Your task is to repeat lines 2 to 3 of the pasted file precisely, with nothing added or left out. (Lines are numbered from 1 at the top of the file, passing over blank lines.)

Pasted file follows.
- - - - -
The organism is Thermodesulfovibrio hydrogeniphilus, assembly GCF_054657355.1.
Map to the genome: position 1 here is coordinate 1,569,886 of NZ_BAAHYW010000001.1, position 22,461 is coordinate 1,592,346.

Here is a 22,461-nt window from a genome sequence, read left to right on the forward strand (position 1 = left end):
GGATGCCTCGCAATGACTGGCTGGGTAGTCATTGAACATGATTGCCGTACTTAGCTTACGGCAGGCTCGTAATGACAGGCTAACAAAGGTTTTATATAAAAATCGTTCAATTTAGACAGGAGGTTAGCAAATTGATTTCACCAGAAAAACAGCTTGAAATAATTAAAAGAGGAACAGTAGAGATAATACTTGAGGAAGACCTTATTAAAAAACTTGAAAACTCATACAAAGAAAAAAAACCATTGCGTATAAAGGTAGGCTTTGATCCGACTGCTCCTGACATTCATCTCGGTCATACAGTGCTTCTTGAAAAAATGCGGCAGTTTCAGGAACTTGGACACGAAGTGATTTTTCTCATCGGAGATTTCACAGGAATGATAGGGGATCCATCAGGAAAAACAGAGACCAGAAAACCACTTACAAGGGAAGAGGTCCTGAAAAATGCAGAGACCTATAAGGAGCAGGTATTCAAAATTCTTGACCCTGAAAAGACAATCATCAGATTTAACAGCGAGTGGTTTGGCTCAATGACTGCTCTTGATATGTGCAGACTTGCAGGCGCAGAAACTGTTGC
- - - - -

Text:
Map to the genome: position 1 here is coordinate 1,569,886 of NZ_BAAHYW010000001.1, position 22,461 is coordinate 1,592,346.

Here is a 22,461-nt window from a genome sequence, read left to right on the forward strand (position 1 = left end):